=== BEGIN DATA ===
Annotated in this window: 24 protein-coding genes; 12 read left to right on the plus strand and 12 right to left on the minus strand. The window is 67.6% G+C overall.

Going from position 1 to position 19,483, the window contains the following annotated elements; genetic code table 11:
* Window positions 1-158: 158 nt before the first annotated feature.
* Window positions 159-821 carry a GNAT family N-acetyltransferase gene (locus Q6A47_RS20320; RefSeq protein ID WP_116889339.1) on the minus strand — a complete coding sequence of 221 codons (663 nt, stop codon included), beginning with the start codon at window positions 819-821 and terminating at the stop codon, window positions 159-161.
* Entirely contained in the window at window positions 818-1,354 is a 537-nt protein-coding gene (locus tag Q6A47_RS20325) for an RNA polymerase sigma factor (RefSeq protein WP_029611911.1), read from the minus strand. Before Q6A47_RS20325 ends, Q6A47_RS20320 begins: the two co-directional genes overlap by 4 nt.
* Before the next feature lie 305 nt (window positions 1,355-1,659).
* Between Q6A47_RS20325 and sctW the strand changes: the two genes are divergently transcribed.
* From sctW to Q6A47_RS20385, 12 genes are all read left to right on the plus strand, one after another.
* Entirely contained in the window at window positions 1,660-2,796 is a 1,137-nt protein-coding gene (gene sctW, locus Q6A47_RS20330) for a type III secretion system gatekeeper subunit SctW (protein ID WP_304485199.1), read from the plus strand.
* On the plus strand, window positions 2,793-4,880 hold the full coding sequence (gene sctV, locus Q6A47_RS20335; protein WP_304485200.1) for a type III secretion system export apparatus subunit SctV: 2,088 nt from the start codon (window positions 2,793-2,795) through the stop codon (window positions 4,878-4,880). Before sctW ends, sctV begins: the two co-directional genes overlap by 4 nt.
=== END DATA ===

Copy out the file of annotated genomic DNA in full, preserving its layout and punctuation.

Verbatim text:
Annotated in this window: 24 protein-coding genes; 12 read left to right on the plus strand and 12 right to left on the minus strand. The window is 67.6% G+C overall.

Going from position 1 to position 19,483, the window contains the following annotated elements; genetic code table 11:
* Window positions 1-158: 158 nt before the first annotated feature.
* Window positions 159-821 carry a GNAT family N-acetyltransferase gene (locus Q6A47_RS20320; RefSeq protein ID WP_116889339.1) on the minus strand — a complete coding sequence of 221 codons (663 nt, stop codon included), beginning with the start codon at window positions 819-821 and terminating at the stop codon, window positions 159-161.
* Entirely contained in the window at window positions 818-1,354 is a 537-nt protein-coding gene (locus tag Q6A47_RS20325) for an RNA polymerase sigma factor (RefSeq protein WP_029611911.1), read from the minus strand. Before Q6A47_RS20325 ends, Q6A47_RS20320 begins: the two co-directional genes overlap by 4 nt.
* Before the next feature lie 305 nt (window positions 1,355-1,659).
* Between Q6A47_RS20325 and sctW the strand changes: the two genes are divergently transcribed.
* From sctW to Q6A47_RS20385, 12 genes are all read left to right on the plus strand, one after another.
* Entirely contained in the window at window positions 1,660-2,796 is a 1,137-nt protein-coding gene (gene sctW, locus Q6A47_RS20330) for a type III secretion system gatekeeper subunit SctW (protein ID WP_304485199.1), read from the plus strand.
* On the plus strand, window positions 2,793-4,880 hold the full coding sequence (gene sctV, locus Q6A47_RS20335; protein WP_304485200.1) for a type III secretion system export apparatus subunit SctV: 2,088 nt from the start codon (window positions 2,793-2,795) through the stop codon (window positions 4,878-4,880). Before sctW ends, sctV begins: the two co-directional genes overlap by 4 nt.